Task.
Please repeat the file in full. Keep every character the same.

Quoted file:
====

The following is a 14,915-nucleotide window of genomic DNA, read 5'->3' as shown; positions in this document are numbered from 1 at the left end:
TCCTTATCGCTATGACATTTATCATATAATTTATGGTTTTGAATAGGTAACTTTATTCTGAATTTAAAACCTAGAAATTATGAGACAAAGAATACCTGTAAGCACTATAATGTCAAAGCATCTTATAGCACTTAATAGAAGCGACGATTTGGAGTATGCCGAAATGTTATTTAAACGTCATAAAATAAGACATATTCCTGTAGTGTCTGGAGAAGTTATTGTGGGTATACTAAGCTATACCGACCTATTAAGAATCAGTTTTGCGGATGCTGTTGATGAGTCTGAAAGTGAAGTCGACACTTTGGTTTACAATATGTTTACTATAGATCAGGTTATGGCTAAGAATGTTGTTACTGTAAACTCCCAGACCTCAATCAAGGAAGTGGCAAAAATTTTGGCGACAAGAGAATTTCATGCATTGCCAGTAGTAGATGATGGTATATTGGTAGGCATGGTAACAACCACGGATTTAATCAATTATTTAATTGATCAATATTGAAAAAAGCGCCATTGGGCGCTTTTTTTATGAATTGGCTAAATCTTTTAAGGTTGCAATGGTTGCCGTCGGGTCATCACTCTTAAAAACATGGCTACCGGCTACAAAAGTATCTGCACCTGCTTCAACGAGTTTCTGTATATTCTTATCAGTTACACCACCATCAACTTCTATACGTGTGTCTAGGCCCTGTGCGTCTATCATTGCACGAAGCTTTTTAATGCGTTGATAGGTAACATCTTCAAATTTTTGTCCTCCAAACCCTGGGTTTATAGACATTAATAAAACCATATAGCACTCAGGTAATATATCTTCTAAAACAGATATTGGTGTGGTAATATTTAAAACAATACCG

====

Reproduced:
The following is a 14,915-nucleotide window of genomic DNA, read 5'->3' as shown; positions in this document are numbered from 1 at the left end:
TCCTTATCGCTATGACATTTATCATATAATTTATGGTTTTGAATAGGTAACTTTATTCTGAATTTAAAACCTAGAAATTATGAGACAAAGAATACCTGTAAGCACTATAATGTCAAAGCATCTTATAGCACTTAATAGAAGCGACGATTTGGAGTATGCCGAAATGTTATTTAAACGTCATAAAATAAGACATATTCCTGTAGTGTCTGGAGAAGTTATTGTGGGTATACTAAGCTATACCGACCTATTAAGAATCAGTTTTGCGGATGCTGTTGATGAGTCTGAAAGTGAAGTCGACACTTTGGTTTACAATATGTTTACTATAGATCAGGTTATGGCTAAGAATGTTGTTACTGTAAACTCCCAGACCTCAATCAAGGAAGTGGCAAAAATTTTGGCGACAAGAGAATTTCATGCATTGCCAGTAGTAGATGATGGTATATTGGTAGGCATGGTAACAACCACGGATTTAATCAATTATTTAATTGATCAATATTGAAAAAAGCGCCATTGGGCGCTTTTTTTATGAATTGGCTAAATCTTTTAAGGTTGCAATGGTTGCCGTCGGGTCATCACTCTTAAAAACATGGCTACCGGCTACAAAAGTATCTGCACCTGCTTCAACGAGTTTCTGTATATTCTTATCAGTTACACCACCATCAACTTCTATACGTGTGTCTAGGCCCTGTGCGTCTATCATTGCACGAAGCTTTTTAATGCGTTGATAGGTAACATCTTCAAATTTTTGTCCTCCAAACCCTGGGTTTATAGACATTAATAAAACCATATAGCACTCAGGTAATATATCTTCTAAAACAGATATTGGTGTGGTAATATTTAAAACAATACCG